“Gentlemen,— ” he spoke even softer with commitment in his voice, “I hope I’m the very first to offer my congratulations. I’m so happy for you and only wish wonderful things for your future. I prayed you two would come together. Oh, God how I’ve prayed you would notice the love you have for each other and not deny it. I’ve watched you two for years and couldn’t imagine a better pair to bond. I may be smart, at least people tell me I am, but I believe there’s an intelligent design behind the universe and that intelligence brought you together. If I was anymore happy, I’d be twins.”

Dwayne laughed at that. I did, too, but I wasn’t real sure I got it.

“I sincerely wish you had been the first to congratulate us, Sidney; however, that honor went to my dad this morning.”  Dwayne looked at me shook his head, smiled and blushed again.

“That’s as it should be, Casey!  But, oh my God, I knew it!  I just knew it!  You do live in an enlightened home, Casey.  I told my Uncle Frank I was sure you did, but he assured me otherwise.  Uncle Frank doesn’t tell lies but sometimes he’s just misinformed.  I’ve seen you and your dad rodeo together too many time not to know there’s an unspoken communication, a bond  between you.  By the way, Dwayne, Uncle Frank thinks the world of you.  He loves you like you were his own kid.  He can’t say enough nice things about you.  He’s so damn proud of you. Uncle Frank gets some things right.”  Sidney smiled at Dwayne.

Dwayne shot a glance at me and smiled. Now he knew for sure what we talked about that morning must be true.  I think we were both a little flabbergasted to have it confirmed by Sidney.
“Does he visit your place often, Sidney?”  Dwayne asked.

“Oh, yeah!  Him and Uncle Curley always spend the holidays with us and dad takes them with us when they can get away from the ranch and travel.  It’s hard for them to both get away because your mom depends on having at least one good hand there at all times.  However, when your mom’s asks Casey and his dad to help, they can get away together.  For some reason, Mr. Dunbar surprised ‘em and gave ‘em the whole weekend off last weekend.  Dad took us all to Palm Springs to the Three Bunch Palms.  We had a great time.”

Dwayne hung his head.  I thought he was going to lose it.  I put my arm around him like a buddy and clasp my hand tightly on his shoulder.  Dwayne spoke to Sidney without looking up.

“I didn’t know until yesterday, Frank and Curley was a couple, Sid.”

“Oh, I’m sorry, Dwayne, I just thought you knew. I apologize, buddy.”

Dwayne raised his hand it was okay, but he couldn’t speak. I damn sure could and would speak for my brother.

“Sidney,— we have to meet with you and talk about something very private but also very personal to Dwayne and I.  You ain’t gonna’ believe this, but we both had dreams about you last night and both dreams were the same.  You was helping us with something, but we don’t know what.  Maybe if we tell you why Colonel Dunbar gave Frank and Curley the weekend off you can help us better understand.”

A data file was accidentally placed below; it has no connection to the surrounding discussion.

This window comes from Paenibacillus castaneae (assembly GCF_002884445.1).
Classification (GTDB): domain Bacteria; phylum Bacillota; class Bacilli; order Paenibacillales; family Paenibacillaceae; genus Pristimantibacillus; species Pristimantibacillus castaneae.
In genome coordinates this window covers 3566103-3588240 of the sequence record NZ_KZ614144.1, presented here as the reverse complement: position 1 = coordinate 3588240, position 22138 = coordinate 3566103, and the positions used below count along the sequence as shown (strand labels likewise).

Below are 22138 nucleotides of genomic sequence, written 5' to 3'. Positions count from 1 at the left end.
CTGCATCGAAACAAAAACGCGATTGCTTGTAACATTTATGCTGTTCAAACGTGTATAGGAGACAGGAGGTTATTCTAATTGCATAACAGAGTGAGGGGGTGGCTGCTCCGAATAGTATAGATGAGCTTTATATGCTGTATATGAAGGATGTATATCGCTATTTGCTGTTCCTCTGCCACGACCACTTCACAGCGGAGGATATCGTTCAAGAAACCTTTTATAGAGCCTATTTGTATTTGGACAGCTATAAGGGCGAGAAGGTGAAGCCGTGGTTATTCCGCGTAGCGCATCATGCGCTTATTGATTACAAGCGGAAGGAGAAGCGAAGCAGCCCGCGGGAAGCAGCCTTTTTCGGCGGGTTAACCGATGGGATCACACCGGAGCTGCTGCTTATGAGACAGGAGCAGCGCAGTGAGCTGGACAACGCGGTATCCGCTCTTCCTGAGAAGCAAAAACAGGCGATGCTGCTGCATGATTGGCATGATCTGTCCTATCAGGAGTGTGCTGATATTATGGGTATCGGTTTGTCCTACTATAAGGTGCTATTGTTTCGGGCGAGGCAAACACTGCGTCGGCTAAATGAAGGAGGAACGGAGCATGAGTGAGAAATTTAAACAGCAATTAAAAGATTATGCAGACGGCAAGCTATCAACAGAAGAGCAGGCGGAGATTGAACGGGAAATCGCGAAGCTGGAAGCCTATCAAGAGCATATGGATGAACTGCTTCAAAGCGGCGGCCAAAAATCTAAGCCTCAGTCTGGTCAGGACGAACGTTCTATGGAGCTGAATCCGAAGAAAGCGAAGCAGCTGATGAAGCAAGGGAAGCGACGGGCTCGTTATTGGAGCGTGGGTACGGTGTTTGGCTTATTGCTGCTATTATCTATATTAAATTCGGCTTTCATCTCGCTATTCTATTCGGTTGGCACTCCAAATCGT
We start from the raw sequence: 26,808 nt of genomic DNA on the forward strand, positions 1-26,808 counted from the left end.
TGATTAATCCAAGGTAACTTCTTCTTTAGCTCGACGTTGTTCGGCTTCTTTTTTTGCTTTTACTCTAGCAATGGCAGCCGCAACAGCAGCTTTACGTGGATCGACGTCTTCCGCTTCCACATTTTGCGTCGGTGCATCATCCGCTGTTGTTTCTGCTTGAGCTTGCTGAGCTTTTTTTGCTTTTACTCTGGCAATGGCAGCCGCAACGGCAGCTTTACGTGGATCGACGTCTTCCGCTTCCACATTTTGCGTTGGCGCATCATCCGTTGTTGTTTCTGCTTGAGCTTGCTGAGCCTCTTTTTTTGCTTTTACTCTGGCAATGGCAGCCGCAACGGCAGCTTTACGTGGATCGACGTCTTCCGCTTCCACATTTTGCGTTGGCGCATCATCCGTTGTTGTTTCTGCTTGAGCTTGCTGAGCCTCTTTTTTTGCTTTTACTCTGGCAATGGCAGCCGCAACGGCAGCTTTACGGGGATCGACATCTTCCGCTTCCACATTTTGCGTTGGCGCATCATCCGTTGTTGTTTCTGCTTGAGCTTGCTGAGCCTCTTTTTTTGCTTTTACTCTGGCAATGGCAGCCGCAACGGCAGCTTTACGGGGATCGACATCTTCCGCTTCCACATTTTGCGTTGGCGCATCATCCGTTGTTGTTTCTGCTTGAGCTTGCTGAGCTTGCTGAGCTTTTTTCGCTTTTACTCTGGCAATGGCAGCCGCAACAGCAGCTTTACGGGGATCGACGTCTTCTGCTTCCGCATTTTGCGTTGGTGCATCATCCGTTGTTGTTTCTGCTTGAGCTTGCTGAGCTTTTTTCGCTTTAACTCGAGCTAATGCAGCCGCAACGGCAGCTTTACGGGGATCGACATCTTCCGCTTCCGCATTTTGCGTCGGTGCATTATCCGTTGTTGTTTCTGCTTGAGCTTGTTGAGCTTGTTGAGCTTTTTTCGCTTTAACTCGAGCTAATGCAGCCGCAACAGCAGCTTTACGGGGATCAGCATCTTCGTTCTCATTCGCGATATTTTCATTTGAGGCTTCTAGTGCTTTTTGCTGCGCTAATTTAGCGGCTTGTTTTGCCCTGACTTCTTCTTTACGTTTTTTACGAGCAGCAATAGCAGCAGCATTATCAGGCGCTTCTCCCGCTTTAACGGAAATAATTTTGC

“Sure, I wasn’t kidding, guys, when I told you I’d do anything I can to give you a hand if you ever need me, and not just because you backed me up against the Peacock mafia.  When do you want to meet?”

“Dwayne’s mom won’t let him get away for another full night tonight,and I got something planned with my dad anyway. What about Wednesday night? We got a short week this week due to the president’s birthdays and it wouldn’t be a school night. Would your dad let you come home with me, have dinner with Dwayne, me, and my dad?  We can drop you off by your place afterward.  He’s welcome to call my dad to confirm that’s where you’ll be.”

“Let me talk with my dad, Case. I’m sure he won’t mind. He thinks the world of you and Dwayne; same for your dad.  He tells me there isn’t a finer man in our community than your dad, Case.  He’s quite fond of Dr. Winchester, too. Knowing him like I do, he’ll think it’s great he can call your dad to make sure everything’s okay.  He trusts me and knows I’ll never lie to him, but sometimes, I guess because of his childhood, he has a tendency to be a bit overprotective.  To be honest, I don’t think I find that an undesirable trait in a male parent.” Sidney mused.

The rest of the day was a blur.  I loved my brother, but all I could think of was getting home to my dad.  I guess I wasn’t ready to spread my wings and fly quite yet.  It felt good and comforting to know that.  Dad came to pick me up and told Dwayne to jump in, too.  His mom called and asked if he would give Dwayne a ride home.  We headed out to the ranch road and I could tell, for some reason, dad was in a good mood.

“You men have a good day?”

“Same old, same old, Mr. Longhorn.”

“Nothing much new, Dad, except my brother and I had lunch with Sidney. Remember the small, buffed out little guy who came with his personal trainer and dad?”

“Yeah, Son,  I know’d his dad and ole Sticker for a good while. Good men. They’s done some nice things for me and other folks in the community, and I’ve tried to be his friend over the years. We don’t see each other much, but they know I’m here if they needs me; same with them.  Sidney’s got his-self a fine, intelligent boy.  I was impressed by Sidney junior.  He’s a fine looking young man.”

“Would you mind if we invited Sidney to our place after school Wednesday for the afternoon and dinner. We may get out early as Wednesday’s our last day before the long weekend.”